A $5 million federal investment will soon add 446 acres of land along the South Carolina shoreline.
CHARLESTON COUNTY, S.C. (WCSC) - A $5 million federal investment will soon add 446 acres of land along the South Carolina shoreline.
Cape Romain National Wildlife Refuge is currently made up of 22 miles of barrier islands. Sarah Dawsey, the refuge manager, has been working with nature preservation since she was in high school and joined the Youth Conservation Corps.
“This has been a lifelong goal for me. I mean, I can’t tell you how ecstatic I am to get this money. We have barrier islands, the refuge is barrier islands, and they’re only accessible by boat,” Dawsey says.
Coastal Expeditions does run a ferry to Bulls Island for a fee so those interested can visit for the day. There is a public dock on the island for those with boats to use as well.
“This money will allow us to have a tract on the mainland, where we can have trails, we can have hunting, fishing, environmental education, everything that we do on the islands, but to a greater extent and you don’t have to have a boat so it’s really exciting,” Dawsey says.
She also notes that a mainland tract is a step toward a future corridor connecting the refuge to the Francis Marion National Forest.
Durwin Carter is the project leader for Cape Romain, Ace Basin, Santee and Waccamaw National Wildlife Refuges. He says any addition of land is a huge win for conservation efforts, wildlife and the people nearby who can enjoy it.
“It ties directly into what our mission is. Our mission is essentially working with other partners to conserve these lands and habitats and the critters that use it, for the public to enjoy,” Carter says.
Dawsey and Carter pointed out how erosion from storms and sea level rise are threatening the barrier islands and, in their time at the refuge, they have seen the saltwater breach into ponds on Bulls Island and encroach further into the land each year.
“With the threats happening with development and habitat fragmentation and sea level rise, any additional lands that we can conserve are going to be beneficial. We do what we do for the wildlife, for the habitats and for people to enjoy. But we also do it for future generations to enjoy,” Carter says.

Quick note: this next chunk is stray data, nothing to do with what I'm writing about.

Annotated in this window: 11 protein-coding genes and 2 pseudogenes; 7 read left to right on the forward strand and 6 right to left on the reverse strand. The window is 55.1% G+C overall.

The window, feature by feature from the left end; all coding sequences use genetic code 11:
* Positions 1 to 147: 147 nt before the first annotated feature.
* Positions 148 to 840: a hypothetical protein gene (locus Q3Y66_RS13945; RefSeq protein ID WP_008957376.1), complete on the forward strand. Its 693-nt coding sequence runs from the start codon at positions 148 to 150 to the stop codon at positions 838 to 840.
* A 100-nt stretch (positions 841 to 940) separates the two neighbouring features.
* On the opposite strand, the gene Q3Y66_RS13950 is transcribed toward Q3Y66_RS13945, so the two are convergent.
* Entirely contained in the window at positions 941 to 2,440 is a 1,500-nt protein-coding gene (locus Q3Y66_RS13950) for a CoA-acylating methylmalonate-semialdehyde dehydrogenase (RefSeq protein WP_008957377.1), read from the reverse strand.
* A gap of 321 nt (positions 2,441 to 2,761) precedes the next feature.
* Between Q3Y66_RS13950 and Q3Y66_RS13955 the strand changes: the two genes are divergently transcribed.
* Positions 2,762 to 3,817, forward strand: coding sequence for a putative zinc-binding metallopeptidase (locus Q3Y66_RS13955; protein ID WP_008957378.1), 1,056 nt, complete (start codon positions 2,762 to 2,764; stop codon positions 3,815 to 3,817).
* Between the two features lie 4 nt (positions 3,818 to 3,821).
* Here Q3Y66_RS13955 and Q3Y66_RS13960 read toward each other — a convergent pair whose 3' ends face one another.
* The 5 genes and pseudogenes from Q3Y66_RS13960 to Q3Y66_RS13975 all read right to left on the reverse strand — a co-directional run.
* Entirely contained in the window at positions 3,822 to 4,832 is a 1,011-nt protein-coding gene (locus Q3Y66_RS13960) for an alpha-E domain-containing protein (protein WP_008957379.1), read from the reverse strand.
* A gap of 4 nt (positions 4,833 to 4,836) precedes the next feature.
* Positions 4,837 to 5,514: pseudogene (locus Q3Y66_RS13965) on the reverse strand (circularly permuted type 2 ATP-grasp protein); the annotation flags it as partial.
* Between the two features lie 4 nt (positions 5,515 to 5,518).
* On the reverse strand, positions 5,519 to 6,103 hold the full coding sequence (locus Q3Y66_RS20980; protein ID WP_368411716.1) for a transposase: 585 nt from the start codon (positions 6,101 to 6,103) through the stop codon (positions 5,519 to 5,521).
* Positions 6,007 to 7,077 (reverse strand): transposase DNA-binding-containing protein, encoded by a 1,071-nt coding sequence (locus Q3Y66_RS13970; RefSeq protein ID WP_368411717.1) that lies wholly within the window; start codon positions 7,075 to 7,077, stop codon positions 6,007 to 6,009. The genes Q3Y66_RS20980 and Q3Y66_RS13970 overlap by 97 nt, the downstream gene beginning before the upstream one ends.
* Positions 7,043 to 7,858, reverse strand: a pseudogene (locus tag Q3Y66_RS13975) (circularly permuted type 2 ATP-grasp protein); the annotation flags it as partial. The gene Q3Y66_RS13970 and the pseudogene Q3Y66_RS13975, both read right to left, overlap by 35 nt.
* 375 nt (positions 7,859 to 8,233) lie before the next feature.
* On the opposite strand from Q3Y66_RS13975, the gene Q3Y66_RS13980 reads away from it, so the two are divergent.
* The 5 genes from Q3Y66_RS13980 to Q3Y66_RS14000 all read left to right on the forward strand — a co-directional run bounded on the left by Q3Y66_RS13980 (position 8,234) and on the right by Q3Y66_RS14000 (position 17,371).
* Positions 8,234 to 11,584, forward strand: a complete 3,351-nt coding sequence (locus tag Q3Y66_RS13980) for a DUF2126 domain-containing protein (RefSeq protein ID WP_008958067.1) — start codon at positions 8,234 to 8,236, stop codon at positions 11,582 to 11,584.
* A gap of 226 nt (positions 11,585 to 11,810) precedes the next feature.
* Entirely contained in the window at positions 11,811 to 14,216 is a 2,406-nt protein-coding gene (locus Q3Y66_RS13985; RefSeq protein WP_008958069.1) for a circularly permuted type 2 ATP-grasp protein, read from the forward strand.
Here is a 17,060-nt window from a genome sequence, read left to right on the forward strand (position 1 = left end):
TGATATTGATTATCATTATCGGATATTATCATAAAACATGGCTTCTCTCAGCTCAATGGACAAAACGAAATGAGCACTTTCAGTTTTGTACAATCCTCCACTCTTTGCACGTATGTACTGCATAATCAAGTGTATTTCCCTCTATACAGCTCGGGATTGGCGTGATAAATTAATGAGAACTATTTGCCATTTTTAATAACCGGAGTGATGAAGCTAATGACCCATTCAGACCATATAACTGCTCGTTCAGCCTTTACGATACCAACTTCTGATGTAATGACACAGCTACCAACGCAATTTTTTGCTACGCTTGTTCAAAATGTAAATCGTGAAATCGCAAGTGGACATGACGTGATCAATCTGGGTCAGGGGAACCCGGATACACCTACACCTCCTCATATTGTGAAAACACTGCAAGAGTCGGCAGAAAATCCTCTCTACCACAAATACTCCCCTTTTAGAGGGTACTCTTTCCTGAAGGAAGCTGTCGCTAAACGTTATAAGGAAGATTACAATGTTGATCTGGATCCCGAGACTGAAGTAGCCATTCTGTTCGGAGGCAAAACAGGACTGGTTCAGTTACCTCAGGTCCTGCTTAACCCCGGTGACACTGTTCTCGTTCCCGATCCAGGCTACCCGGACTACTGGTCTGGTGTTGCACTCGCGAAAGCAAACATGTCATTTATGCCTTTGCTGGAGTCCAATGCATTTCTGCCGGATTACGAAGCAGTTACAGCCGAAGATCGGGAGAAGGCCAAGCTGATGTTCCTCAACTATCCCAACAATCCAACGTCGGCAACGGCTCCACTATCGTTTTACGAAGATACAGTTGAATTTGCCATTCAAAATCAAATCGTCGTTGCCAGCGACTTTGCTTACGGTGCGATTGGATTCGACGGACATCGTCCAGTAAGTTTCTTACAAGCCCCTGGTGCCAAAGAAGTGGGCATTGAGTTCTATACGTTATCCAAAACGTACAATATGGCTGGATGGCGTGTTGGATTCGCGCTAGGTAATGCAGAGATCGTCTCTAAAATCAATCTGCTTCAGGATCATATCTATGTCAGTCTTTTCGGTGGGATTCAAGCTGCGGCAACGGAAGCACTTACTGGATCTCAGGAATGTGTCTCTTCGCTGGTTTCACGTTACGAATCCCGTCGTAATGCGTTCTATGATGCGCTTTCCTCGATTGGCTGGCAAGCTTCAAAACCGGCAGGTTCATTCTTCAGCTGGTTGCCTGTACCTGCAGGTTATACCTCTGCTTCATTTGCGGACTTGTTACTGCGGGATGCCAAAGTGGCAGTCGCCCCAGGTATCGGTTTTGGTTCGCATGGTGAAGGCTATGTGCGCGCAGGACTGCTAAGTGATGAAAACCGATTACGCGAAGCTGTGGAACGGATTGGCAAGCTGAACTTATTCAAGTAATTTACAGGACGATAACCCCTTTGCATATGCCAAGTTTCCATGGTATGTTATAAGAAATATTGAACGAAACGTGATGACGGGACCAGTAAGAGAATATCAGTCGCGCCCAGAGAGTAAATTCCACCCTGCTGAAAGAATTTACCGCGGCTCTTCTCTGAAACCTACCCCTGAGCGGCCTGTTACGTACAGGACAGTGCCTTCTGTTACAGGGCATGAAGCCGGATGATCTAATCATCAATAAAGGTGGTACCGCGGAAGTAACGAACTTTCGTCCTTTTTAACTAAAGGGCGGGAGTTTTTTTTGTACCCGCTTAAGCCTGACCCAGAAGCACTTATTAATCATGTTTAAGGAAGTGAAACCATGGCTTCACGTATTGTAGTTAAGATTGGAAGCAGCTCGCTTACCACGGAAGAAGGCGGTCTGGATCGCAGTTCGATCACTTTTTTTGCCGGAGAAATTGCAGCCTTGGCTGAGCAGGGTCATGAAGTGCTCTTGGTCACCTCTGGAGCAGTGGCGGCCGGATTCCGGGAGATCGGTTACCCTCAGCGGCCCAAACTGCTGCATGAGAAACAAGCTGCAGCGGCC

The funding comes from the Migratory Bird Conservation Fund. The fund is made up from the sale of Federal Migratory Bird Hunting and Conservation Stamps, commonly known as Duck Stamps, and import taxes.
The refuge has a visitors center located off Highway 17 where people can learn more about the conservation work and migratory bird protection the islands offer. Dawsey says people are always welcome to visit Bulls Island as long as they come with respect for the wildlife and leave it as they found it.
“If you see birds flying around or acting unusual or dive bombing you, that’s a signal that you’re close to their nest and they’re just trying to protect their babies,” Dawsey says.
Cape Romain is home to more than 290 bird species that migrate through the area as well as other animals like alligators, deer and sea turtles.
“We are just winding up our field season, so we have a really big loggerhead sea turtle project, it’s seven days a week. We do a lot of posting for birds and stewarding to keep people out of the bird areas and educating people on why it’s important,” Dawsey says.
Carter says his staff and volunteers are grateful for the land the refuge currently gets to take care of. They are looking forward to the expansion once the sale is finalized and eventually to hosting wildlife and visitors on the new mainland tracts.
“We’re really lucky to have the jobs that we have because they really enjoy their time out on the water of Cape Romain; really enjoy their times out on the trails, enjoy their times out appreciating the refuge, doing birdwatching, fishing, hunting, whatever it is, we’re constantly reminded of how great our jobs are because we get a chance to see this every day,” Carter says.
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AWENDAW, S.C. (WCIV) — For the past three years, two months, and 17 days, Middleton & Maker Village Barbeque has been providing good food for a good cause, and has provided a safe space for customers.“It’s a backyard family reunion type of effect," said Eliot Middleton, one of the co-owners of the popular business....
AWENDAW, S.C. (WCIV) — For the past three years, two months, and 17 days, Middleton & Maker Village Barbeque has been providing good food for a good cause, and has provided a safe space for customers.
“It’s a backyard family reunion type of effect," said Eliot Middleton, one of the co-owners of the popular business.
This family reunion started back in 2016 as a mobile business bringing barbeque to different areas throughout the Lowcountry, but once those wheels parked, the business began to grow.
"From that opportunity coming into this opportunity with this restaurant being available and getting this literally two days before Covid start, so it’s just been a very strong strong battle for the last four years," Middleton said.